The growing demand for simulation

Initially, simulation was used to test new line setups or assess the cost benefits of using alternative process flows. However, new advancements are creating a change in perception. In fact, a recent survey showed that 75% of manufacturing executives believe simulation is critical for success. This shift is driving tremendous growth in the market, with simulation software expected to reach more than $15 billion by 2026.

However, only 43% of the manufacturing executives believe their current simulation capabilities are good or excellent.

That’s because integrating simulation into every facet of your organization is not as easy as it sounds. Simulation requires close collaboration between multiple departments, disciplines and vendors. Most manufacturing organizations claim to rely on the technology, but in reality, they only deploy it for specific teams and projects. As a result, these companies do not see (or pass along) the full value simulation offers.

At Flex, we have a strong heritage of bringing different disciplines together to get projects done right. We've embraced simulation as a cornerstone of our advanced manufacturing initiative for quite some time now. By collaborating with the best of every department, we have completed more than 200 simulation projects in the past two years alone. By integrating this technology into the fabric of our processes, we have incubated the necessary expertise to deploy this technology into all of our factories and expand its use and adoption rapidly.

So what does that look like in practice?


Supporting customers with simulation: a real-world medical device example

Like most highly-regulated markets, the medical industry requires extremely high reliability throughout the entire product lifecycle. Any mistakes or issues in the manufacturing process can take years to fix and cost millions of dollars in the process. When Flex began working with a medical device vendor looking to bring a new product to market in 2020, we knew simulation would play a critical role.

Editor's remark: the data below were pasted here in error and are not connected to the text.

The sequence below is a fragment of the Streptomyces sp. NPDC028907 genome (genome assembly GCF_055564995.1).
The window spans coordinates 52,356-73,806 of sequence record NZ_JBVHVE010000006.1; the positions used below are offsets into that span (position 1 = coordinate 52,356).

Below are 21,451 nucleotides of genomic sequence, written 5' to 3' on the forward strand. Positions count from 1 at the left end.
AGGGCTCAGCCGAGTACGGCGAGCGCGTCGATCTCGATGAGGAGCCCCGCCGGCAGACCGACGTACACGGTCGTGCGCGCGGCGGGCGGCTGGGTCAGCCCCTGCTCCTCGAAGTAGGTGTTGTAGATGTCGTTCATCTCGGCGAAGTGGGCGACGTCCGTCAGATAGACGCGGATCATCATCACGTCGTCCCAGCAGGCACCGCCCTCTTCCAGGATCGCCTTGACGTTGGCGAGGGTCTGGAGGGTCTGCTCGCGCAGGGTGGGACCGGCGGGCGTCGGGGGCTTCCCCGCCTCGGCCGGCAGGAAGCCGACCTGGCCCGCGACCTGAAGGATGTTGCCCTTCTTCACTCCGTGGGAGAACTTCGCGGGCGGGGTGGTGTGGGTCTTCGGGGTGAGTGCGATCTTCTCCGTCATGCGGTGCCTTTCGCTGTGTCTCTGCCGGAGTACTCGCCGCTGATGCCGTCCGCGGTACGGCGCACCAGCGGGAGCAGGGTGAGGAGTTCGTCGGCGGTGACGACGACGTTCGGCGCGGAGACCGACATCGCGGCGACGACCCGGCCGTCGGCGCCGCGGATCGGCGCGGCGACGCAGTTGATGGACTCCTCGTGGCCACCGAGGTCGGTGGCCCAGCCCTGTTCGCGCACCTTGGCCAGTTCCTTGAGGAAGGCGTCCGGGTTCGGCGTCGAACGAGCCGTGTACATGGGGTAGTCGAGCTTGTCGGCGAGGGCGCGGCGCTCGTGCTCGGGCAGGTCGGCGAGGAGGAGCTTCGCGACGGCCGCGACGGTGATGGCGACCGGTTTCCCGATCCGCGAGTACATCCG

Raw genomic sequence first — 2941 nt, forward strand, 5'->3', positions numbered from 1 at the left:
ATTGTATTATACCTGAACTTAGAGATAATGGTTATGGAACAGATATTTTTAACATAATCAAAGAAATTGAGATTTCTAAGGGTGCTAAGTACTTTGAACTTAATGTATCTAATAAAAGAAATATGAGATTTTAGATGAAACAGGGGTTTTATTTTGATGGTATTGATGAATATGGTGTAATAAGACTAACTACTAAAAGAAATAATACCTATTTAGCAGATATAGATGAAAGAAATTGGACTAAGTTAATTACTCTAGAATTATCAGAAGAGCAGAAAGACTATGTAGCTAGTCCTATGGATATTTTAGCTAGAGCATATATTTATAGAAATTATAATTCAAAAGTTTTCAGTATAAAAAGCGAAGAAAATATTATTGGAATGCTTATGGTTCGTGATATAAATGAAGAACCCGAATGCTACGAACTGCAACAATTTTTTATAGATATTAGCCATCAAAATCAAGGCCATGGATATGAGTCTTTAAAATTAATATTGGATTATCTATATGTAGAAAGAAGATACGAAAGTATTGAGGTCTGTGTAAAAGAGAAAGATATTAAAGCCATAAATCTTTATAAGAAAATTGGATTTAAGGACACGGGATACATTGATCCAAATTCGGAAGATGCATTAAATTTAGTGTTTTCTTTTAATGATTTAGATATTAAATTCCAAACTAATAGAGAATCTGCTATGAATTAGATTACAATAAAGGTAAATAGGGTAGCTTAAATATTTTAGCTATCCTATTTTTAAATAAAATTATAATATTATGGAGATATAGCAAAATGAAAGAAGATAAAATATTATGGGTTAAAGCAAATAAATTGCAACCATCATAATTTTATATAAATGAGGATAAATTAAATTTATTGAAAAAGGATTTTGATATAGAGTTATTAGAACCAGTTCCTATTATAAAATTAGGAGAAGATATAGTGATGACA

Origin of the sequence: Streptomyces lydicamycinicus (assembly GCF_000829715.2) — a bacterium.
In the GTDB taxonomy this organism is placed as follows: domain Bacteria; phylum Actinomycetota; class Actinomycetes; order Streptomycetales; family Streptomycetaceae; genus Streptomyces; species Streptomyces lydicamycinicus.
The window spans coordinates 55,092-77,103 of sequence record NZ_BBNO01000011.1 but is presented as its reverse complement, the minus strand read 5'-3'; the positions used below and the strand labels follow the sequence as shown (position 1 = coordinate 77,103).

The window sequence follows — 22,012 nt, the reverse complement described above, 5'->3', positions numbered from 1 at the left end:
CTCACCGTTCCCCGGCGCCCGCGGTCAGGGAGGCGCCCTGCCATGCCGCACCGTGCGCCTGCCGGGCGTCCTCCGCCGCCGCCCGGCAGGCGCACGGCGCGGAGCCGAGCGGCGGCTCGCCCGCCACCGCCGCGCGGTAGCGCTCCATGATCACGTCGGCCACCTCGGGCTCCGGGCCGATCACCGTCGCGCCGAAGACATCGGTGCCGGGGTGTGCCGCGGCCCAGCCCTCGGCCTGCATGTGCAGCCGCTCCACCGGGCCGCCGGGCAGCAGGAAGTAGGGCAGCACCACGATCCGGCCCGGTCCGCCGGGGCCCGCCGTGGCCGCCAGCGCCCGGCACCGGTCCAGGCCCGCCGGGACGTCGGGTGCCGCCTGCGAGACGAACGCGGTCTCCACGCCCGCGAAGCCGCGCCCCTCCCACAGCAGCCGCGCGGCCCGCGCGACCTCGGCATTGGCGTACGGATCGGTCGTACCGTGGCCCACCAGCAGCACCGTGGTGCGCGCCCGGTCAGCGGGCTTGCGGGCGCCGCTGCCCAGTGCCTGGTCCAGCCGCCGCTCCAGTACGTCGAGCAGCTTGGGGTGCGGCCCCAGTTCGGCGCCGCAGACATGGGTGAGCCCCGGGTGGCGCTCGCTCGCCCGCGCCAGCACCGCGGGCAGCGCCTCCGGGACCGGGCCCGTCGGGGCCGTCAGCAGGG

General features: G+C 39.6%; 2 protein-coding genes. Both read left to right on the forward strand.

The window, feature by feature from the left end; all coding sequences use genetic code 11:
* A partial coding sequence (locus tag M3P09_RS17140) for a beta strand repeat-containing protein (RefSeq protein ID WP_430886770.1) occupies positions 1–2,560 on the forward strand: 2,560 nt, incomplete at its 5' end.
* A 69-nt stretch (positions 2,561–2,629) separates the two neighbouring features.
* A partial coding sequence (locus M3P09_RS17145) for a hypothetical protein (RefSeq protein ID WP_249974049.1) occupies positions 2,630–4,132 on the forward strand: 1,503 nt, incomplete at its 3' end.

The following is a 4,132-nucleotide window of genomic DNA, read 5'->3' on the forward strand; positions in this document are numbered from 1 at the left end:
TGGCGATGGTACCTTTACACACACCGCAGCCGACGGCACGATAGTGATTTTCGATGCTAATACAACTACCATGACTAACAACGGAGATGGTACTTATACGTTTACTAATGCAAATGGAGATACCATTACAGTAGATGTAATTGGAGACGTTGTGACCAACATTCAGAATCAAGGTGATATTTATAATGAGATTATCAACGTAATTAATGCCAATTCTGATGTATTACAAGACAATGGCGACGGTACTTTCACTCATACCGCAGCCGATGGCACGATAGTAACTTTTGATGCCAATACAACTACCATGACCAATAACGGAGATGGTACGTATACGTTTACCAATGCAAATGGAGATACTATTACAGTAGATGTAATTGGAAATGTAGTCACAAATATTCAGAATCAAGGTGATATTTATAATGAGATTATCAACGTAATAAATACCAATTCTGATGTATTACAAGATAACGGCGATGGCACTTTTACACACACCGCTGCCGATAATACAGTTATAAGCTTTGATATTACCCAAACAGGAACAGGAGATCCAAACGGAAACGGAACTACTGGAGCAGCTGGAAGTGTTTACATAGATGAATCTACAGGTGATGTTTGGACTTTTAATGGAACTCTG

With the power of simulation, we were able to reiterate the product model hundreds of thousands of times over the course of hours. This process enabled Flex to quickly run "what if" scenarios and test out variables and constraints. Using simulation, an approach that otherwise would have taken three months to complete manually was finished in only three weeks.

But that wasn't the only benefit. The customer was also working against tight demands and needed Flex to produce 8 million units per quarter. As anyone in the field knows, production scheduling is always challenging. Schedules, demand, people and materials are always in flux and can cause a significant impact on production plans. As a result, our team was manually predicting 5.5 million units per quarter, falling significantly short of the customer requirement. However, by using simulation to test various scenarios, we were able to optimize scheduling over a few days to produce 8.1 million units per quarter (100,000 more than the customer was expecting).

Beyond design and scheduling, simulation also helped test significant operational variables. This enabled us to increase output in some workstations by more than 70%, eliminate bottlenecks and optimize cart availability on the shop floor by more than 20%, and deliver other essential business, operational, and cost-saving benefits. Simulation helped quickly bring to life the medical device with the highest levels of quality, reliability, and efficiency.


Driving the next era of manufacturing

We've reached a tipping point in how we look at manufacturing and there's a massive opportunity for growth in the industry in a post-pandemic world. Over the past few years, we've proven that there's a better way of doing things thanks to simulation and other advanced manufacturing technologies.

The fourth industrial revolution is all about leveraging technology to build products better, and advanced manufacturing initiatives will continue to shine as a critical aspect driving this movement forward. In 2020, our management team extensively utilized simulation to stay connected to factories. Together with our employees and customers, we’ve been walking the shop floor virtually and making informed data-driven decisions based on simulation throughout the year.

Simulation has and will continue to play a critical role in driving the next era of manufacturing. In my next post, I'll dive deeper into the top items to consider when utilizing simulation.



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The content & opinions in this article are the author’s and do not necessarily represent the views of ManufacturingTomorrow